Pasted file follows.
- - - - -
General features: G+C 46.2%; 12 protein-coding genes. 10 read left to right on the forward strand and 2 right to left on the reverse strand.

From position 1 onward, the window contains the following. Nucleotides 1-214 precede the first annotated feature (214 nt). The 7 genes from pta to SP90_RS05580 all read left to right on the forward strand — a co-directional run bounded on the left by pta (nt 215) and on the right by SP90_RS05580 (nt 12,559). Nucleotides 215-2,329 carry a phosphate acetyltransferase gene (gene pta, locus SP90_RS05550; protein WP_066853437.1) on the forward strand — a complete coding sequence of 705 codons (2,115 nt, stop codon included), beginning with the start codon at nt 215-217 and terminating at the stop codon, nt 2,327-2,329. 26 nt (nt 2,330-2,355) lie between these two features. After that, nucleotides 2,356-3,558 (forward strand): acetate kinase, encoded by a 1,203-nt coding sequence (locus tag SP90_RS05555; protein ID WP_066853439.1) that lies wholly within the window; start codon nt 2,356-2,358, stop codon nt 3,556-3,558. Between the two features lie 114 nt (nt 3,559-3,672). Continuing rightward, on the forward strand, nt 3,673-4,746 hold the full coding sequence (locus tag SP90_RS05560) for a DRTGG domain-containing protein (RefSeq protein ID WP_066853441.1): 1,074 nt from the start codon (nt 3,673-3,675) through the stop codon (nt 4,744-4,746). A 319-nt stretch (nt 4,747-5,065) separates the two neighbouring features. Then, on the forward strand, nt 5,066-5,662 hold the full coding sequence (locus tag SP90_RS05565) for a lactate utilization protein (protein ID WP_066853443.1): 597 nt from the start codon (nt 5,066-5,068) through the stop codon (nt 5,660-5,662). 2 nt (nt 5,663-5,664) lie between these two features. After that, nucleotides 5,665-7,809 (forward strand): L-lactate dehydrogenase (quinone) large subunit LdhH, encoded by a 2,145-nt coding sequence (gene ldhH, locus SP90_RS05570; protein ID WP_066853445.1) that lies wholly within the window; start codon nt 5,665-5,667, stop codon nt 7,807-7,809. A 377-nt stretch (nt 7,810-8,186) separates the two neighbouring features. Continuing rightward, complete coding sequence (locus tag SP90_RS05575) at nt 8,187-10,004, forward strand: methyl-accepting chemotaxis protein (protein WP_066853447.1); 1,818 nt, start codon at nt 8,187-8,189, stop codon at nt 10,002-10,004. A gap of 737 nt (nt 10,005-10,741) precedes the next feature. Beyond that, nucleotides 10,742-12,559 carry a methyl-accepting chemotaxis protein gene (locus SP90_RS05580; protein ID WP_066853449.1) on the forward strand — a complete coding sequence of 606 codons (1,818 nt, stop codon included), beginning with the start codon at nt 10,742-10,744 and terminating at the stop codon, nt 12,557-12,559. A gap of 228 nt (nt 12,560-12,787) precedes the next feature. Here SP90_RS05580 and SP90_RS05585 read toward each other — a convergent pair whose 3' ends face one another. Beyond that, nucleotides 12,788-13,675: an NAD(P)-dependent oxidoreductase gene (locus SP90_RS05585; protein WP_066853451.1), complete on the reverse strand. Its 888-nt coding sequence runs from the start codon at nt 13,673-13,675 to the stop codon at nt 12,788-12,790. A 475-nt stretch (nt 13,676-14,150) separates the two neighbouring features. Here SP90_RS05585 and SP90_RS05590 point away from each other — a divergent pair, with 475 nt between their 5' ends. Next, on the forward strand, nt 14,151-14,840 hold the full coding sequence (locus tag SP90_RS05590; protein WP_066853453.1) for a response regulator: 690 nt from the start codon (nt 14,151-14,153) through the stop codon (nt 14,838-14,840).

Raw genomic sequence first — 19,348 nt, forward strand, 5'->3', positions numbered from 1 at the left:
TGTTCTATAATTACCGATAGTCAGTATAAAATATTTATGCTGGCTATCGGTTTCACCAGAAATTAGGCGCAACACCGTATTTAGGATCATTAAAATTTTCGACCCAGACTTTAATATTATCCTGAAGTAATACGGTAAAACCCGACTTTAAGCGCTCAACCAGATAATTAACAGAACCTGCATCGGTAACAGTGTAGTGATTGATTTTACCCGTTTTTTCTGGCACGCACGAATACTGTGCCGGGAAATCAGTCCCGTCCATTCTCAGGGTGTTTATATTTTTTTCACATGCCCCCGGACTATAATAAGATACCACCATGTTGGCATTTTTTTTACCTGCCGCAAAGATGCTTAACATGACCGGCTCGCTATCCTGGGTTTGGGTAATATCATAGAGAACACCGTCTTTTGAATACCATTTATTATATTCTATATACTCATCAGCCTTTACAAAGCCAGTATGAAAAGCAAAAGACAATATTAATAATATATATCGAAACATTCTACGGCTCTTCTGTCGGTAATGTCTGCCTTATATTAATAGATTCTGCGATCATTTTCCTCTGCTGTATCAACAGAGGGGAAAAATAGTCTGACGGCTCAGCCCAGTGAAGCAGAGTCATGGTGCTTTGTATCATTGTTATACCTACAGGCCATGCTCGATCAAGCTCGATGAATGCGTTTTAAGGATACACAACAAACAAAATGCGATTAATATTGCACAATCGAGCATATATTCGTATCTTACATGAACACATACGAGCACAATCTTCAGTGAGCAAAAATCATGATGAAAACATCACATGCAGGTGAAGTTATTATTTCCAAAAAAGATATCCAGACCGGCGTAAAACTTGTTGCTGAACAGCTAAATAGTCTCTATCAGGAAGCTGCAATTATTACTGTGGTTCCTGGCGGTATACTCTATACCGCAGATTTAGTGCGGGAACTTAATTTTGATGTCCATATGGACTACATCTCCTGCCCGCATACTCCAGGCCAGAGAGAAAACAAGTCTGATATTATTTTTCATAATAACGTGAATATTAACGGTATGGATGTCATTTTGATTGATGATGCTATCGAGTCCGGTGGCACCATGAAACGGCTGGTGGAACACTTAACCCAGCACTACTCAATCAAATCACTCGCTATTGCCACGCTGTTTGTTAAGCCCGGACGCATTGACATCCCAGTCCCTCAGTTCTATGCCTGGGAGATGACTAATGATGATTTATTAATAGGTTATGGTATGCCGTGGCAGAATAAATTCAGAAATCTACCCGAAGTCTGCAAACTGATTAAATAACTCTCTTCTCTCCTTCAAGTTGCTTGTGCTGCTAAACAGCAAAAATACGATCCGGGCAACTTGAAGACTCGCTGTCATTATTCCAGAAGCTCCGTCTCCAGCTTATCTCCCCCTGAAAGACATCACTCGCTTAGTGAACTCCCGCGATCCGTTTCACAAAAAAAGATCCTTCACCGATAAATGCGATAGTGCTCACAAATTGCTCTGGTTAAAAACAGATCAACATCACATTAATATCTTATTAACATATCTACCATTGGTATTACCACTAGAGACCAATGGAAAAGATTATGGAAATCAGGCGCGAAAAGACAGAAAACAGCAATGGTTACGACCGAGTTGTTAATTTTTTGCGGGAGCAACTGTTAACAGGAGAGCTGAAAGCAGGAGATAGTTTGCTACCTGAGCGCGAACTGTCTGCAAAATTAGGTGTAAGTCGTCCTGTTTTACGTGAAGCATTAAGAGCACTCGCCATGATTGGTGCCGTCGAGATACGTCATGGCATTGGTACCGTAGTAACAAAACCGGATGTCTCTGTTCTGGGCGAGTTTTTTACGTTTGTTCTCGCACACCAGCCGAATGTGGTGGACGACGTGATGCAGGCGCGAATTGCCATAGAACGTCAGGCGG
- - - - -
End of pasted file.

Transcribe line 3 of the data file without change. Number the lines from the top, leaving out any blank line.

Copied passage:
Raw genomic sequence first — 19,348 nt, forward strand, 5'->3', positions numbered from 1 at the left: